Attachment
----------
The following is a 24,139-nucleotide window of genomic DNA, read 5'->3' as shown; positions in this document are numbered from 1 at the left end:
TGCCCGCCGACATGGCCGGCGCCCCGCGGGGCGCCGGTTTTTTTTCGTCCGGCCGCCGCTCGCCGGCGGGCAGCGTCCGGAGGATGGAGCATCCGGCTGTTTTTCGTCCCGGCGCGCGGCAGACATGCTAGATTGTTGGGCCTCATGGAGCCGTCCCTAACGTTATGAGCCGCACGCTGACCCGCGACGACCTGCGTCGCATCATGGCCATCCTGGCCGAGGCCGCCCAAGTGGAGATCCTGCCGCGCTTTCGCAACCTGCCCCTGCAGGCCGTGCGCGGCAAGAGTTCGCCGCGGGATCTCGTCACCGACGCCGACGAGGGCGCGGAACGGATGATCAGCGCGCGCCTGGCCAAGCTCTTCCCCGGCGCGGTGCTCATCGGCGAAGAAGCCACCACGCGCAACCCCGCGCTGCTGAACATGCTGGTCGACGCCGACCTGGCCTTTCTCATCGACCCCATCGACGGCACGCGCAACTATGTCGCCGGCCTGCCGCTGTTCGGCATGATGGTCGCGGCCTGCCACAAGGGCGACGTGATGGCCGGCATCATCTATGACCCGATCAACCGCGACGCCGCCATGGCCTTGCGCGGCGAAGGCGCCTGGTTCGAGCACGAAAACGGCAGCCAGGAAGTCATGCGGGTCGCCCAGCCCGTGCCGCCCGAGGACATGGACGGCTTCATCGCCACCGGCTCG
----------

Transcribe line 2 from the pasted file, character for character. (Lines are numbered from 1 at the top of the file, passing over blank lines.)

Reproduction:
TGCCCGCCGACATGGCCGGCGCCCCGCGGGGCGCCGGTTTTTTTTCGTCCGGCCGCCGCTCGCCGGCGGGCAGCGTCCGGAGGATGGAGCATCCGGCTGTTTTTCGTCCCGGCGCGCGGCAGACATGCTAGATTGTTGGGCCTCATGGAGCCGTCCCTAACGTTATGAGCCGCACGCTGACCCGCGACGACCTGCGTCGCATCATGGCCATCCTGGCCGAGGCCGCCCAAGTGGAGATCCTGCCGCGCTTTCGCAACCTGCCCCTGCAGGCCGTGCGCGGCAAGAGTTCGCCGCGGGATCTCGTCACCGACGCCGACGAGGGCGCGGAACGGATGATCAGCGCGCGCCTGGCCAAGCTCTTCCCCGGCGCGGTGCTCATCGGCGAAGAAGCCACCACGCGCAACCCCGCGCTGCTGAACATGCTGGTCGACGCCGACCTGGCCTTTCTCATCGACCCCATCGACGGCACGCGCAACTATGTCGCCGGCCTGCCGCTGTTCGGCATGATGGTCGCGGCCTGCCACAAGGGCGACGTGATGGCCGGCATCATCTATGACCCGATCAACCGCGACGCCGCCATGGCCTTGCGCGGCGAAGGCGCCTGGTTCGAGCACGAAAACGGCAGCCAGGAAGTCATGCGGGTCGCCCAGCCCGTGCCGCCCGAGGACATGGACGGCTTCATCGCCACCGGCTCG